“Have you ever been the fox, Callie, in a hunt with hounds?”
Callista felt her shoulders tighten in resentment. She hadn’t given him permission to use her nick name, hadn’t even told him what it was. And she didn’t approve of hunting, not even the sort that used human runners instead of a real, live fox. Choking down her anger, she raised her chin and surveyed him coolly.
“No,” she said, her voice declaring an end to that line of conversation.
“A pity,” he replied. “You’ve the look of a runner about you.”
He said no more, but swung the reins over Romany’s head and rose quickly into the saddle. Before Callista had a chance to respond, he had jerked the horse’s head around, and kicked him into a fast trot that was barely within the stable rules. He had Romany up to a gallop by the time they’d reached the edge of the trees that marked the start of the Forest Ride.
Heart in mouth, Callista watched as Romany disappeared into Velici’s Copse. Was it only hope that made her imagine a slowing of the pace? With any luck, she had not imagined it, and Mr. O’Sullivan had shown the sense to ease back to a trot.
The Forest Ride wound through Velici’s Copse for a good two miles, before reaching the summit of the Morrisman’s Knoll. It wasn’t designed for a gallop. The top of the Knoll, however, held a broad expanse of grass, where there’d be room to give Romany a good run.
Callista shivered, thinking of the tricks the horse might try at a slower pace, beneath the trees. In some ways, Mr. O’Sullivan’s rapid exit had avoided much of the big animal’s mischievous antics. She dreaded seeing Romany’s condition on the man’s return.
For the next hour, she readied horses for Mr. Inskip’s riding lesson. The children came only to ride and, much as she disapproved of the policy, they were not expected to either tack up before, or care for their mounts after, the lesson. The lesson itself was well underway when Mr. O’Sullivan returned, triumphantly riding a steaming and blowing Romany through the gate.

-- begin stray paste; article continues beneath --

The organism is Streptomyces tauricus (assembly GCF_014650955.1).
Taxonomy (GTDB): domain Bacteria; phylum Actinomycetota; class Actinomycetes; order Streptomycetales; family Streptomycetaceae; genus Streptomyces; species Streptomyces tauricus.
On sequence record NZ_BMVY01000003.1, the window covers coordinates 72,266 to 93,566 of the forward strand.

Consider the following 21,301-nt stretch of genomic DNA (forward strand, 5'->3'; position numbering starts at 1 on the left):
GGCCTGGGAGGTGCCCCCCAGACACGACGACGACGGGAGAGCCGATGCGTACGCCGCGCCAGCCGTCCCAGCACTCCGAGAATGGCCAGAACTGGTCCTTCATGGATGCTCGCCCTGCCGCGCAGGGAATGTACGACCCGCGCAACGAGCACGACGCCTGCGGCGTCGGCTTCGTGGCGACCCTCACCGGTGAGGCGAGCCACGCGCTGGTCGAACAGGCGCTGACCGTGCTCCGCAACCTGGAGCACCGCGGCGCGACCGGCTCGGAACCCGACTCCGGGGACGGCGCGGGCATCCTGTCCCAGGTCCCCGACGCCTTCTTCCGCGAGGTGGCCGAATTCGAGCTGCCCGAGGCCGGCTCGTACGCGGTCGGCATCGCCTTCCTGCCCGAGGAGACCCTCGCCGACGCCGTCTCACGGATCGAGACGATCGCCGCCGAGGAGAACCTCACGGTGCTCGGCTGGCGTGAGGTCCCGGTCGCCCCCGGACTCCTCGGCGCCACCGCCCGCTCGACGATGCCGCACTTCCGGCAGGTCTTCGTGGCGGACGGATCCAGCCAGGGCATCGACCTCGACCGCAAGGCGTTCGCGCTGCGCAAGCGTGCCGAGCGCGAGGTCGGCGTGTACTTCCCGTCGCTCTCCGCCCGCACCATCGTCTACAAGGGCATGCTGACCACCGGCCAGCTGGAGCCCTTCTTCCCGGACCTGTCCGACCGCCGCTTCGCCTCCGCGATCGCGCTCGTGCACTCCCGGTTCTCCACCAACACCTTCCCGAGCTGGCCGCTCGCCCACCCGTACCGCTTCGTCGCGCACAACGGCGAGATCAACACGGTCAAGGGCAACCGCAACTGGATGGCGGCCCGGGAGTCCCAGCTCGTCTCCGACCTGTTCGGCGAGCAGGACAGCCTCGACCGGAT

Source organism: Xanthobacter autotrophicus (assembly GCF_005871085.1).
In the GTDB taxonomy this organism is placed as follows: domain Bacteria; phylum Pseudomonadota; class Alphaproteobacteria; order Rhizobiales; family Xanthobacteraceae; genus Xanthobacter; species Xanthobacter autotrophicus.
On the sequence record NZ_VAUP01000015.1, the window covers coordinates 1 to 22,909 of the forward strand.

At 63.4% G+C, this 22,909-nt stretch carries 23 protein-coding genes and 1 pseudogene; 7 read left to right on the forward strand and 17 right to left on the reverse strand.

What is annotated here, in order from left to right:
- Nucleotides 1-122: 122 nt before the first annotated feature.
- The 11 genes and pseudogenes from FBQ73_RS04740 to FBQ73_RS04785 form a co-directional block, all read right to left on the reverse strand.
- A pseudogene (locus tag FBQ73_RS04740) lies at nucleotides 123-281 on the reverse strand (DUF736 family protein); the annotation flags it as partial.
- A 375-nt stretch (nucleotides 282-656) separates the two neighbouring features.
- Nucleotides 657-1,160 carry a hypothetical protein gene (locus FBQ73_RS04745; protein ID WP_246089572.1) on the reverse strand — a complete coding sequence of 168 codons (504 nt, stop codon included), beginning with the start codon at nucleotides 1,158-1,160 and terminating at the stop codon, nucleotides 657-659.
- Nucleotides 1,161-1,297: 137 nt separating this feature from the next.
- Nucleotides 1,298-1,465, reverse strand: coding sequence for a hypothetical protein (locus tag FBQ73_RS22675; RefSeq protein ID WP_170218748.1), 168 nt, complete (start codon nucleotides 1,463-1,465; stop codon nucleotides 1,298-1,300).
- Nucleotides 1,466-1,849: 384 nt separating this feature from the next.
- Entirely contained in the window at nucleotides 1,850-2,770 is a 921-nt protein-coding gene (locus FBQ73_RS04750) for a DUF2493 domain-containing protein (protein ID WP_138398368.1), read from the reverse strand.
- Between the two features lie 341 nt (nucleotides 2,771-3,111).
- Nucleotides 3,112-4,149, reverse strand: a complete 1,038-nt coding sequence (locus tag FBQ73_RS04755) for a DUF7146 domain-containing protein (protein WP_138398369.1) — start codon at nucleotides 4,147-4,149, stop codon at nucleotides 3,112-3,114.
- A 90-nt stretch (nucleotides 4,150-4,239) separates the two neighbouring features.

Like the children, Mr. O’Sullivan came only to ride, and it was Callista who walked the horse until he was cool enough to stable. All the time, she was raging inside. That arrogant sonofa… she bit back a growl and patted Romany’s neck. He’d been ridden hard, and she could see where O’Sullivan had used the crop on his neck, and rump and shoulders. If Mr. Inskip didn’t ban the blackguard now… then… Callista paused… then… well, what would she do? She couldn’t afford to quit.
Mr. Inskip had looked over Romany, once the children were gone, and their ponies cared for. He didn’t say anything, but the thoughtful frown he wore as he left, meant Romany’s condition had him thinking. It was just turning dusk, when Callista racked the last saddle and hung the last bridle on its peg.